Q4 and full year 2011 financial results for Radio One were far from impressive, but high-yield bond analysts Bishop Cheen and Davis Hebert at Wells Fargo Securities have been crunching the numbers. They’ve reiterated their “outperform” recommendation for the company’s publicly traded bonds – at least for patient investors.
Those 12.5%/15% senior subordinated notes are payment-in-kind (PIK) toggle notes which currently pay 9% in additional notes and 6% in cash (15% total) but go cash pay at $12.5% beginning May 16, 2012, with the first payment due November 15, 2012. So the analysts had to look at how well the company will be able to handle the additional cash interest payments.
“The incremental cash interest could be about $10 million annually (our estimates) on top of about $57 million of annual cash interest (not including TV One’s debt service of 10% on $119 million, which is paid by that division). The math involves about $315 million of bonds going from 6% cash pay, 9% PIK to 12.5% all cash pay on May 16 (payable quarterly). Thus, we think Radio One could still generate about $13 million of free cash flow this year assuming capital expenditures run about $7 million — or the same level of capex spent in 2011. We would like to see all of it used for debt reduction, but the company still has $5.6 million left in its $15 million restricted payments basket for stock buybacks. In FY 2011, the company repurchased 4.3 million shares of its Class A and Class D shares for approximately $9.48 million,” the analysts wrote in a lengthy analysis of Radio One’s revenues, cash flow and leverage.
Cheen and Hebert decided to look at the underlying asset value of the parts of Radio One and concluded that the total asset value was $899 million, while net debt was $668.9 million, so asset coverage of the net debt worked out to 134%.
“Our exercise has helped us to focus on inherent, albeit glass, asset value. We can see it, but we may not be able to touch it for years. The key, in our opinion, is for Radio One to generate enough internal liquidity across a likely time divide,” the analysts told clients.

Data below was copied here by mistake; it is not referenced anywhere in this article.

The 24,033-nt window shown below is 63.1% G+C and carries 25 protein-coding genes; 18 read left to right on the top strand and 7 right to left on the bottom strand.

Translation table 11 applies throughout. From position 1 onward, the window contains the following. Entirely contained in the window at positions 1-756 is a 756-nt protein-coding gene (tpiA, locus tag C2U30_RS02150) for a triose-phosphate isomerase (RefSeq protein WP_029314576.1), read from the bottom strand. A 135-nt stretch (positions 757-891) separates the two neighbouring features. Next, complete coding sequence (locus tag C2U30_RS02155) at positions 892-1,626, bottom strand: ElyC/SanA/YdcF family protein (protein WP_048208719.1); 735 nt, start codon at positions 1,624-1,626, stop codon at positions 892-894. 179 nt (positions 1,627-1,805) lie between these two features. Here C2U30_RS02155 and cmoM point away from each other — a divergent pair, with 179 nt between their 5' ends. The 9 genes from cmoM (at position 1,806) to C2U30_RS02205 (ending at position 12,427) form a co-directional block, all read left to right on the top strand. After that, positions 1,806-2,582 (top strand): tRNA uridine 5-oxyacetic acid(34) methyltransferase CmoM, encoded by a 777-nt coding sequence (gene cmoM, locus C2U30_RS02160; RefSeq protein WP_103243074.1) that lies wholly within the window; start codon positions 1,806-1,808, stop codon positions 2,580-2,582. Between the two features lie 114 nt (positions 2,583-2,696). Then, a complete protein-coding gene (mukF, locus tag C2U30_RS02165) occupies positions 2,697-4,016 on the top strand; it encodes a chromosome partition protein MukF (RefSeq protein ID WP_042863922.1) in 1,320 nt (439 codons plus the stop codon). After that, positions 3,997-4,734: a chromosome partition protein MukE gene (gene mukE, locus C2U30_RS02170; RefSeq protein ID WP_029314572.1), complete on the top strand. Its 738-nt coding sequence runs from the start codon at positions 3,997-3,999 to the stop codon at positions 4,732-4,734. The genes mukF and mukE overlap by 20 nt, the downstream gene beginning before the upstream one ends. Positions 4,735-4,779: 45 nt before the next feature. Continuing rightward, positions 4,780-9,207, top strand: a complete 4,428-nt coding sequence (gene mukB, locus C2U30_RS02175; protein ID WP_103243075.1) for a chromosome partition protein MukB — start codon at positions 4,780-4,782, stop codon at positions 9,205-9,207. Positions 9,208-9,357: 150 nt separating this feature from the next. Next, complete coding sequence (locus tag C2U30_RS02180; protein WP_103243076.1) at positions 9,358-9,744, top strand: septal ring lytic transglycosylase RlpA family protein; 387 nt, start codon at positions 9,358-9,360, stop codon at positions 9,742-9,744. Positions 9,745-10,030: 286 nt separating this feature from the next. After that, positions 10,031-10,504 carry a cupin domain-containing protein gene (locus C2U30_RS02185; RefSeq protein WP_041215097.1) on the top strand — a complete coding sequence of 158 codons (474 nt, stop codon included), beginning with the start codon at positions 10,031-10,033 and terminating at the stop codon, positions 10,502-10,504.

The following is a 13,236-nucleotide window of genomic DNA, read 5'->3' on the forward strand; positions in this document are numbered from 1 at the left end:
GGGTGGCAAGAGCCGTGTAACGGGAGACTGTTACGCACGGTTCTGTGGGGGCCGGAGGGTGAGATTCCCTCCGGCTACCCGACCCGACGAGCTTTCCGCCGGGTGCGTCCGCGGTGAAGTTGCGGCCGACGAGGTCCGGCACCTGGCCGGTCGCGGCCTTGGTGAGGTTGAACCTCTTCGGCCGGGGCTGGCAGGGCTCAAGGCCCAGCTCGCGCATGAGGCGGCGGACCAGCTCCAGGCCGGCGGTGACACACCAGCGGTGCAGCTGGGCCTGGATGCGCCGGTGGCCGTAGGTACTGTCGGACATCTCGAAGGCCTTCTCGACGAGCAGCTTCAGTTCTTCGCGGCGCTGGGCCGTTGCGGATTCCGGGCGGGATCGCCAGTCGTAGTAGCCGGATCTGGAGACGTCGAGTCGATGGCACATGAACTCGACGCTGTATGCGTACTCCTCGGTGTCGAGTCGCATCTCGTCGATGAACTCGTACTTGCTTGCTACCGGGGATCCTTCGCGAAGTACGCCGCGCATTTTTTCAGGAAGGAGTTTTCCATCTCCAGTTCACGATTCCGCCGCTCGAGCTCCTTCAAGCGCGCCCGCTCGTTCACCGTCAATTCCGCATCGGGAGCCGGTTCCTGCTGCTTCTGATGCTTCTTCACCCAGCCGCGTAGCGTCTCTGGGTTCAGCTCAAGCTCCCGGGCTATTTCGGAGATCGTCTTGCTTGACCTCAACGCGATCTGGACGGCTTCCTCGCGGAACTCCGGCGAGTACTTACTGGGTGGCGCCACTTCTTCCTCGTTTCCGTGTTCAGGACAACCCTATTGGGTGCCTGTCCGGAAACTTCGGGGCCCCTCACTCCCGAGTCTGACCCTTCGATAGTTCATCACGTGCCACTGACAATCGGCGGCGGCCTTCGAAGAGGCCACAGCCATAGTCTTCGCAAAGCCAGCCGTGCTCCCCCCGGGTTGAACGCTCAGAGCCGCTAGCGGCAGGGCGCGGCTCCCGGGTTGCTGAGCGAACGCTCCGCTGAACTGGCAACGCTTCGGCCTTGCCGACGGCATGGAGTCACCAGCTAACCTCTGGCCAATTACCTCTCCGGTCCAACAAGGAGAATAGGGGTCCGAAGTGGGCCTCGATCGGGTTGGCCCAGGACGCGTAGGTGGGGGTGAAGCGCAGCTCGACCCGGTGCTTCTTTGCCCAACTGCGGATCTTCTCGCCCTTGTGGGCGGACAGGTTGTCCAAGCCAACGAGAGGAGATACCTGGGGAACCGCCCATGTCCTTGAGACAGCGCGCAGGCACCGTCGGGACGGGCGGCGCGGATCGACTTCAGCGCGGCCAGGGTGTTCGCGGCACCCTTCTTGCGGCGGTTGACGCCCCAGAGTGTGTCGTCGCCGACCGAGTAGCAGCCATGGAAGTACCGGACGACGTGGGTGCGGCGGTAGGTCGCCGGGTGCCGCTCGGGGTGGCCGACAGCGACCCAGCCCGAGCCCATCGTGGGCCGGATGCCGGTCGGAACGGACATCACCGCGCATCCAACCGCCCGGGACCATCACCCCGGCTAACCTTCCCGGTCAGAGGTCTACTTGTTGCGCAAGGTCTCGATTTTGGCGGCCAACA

Calling them “near-distressed bonds,” Cheen and Hebert noted that the bonds have been fighting back from an early February trading low of 65% of face value, more recently trading at 77%. At that level the current yield is 19.49% and the analysts reiterated their “outperform” rating, saying Radio One should have enough cash and EBITDA to service its debt load.
By the way, Radio One’s $386 million senior term loan B due 2016 has been trading among institutional investors at 97% of face value with a current yield of 8.11%. As you would expect, it ranks ahead of the PIK notes for repayment.
But don’t look for the company to be able to recapitalize anytime soon.
“Radio One has enacted various recapitalizations during the past 15 months that have extended maturities through 2016. The 12.5%/15% bonds are callable at 103, but we do not think the company will be able to move on a take out until it has deleveraged another two or three turns on attributable EBITDA. With free cash flow still likely to be only about 15% of EBITDA this year, we suspect it may be a few years before the company could be capable of extending the estimated $675 million stack of maturities it faces in 2016,” Cheen and Hebert wrote.
RBR-TVBR observation: Alfred Liggins grew up in the radio business, which has served him well. But it’s a good thing that he took the time to earn an MBA from the Wharton School of Business at the University of Pennsylvania to also have the financial training to navigate the tough financial seas recently encountered by the company his mother founded.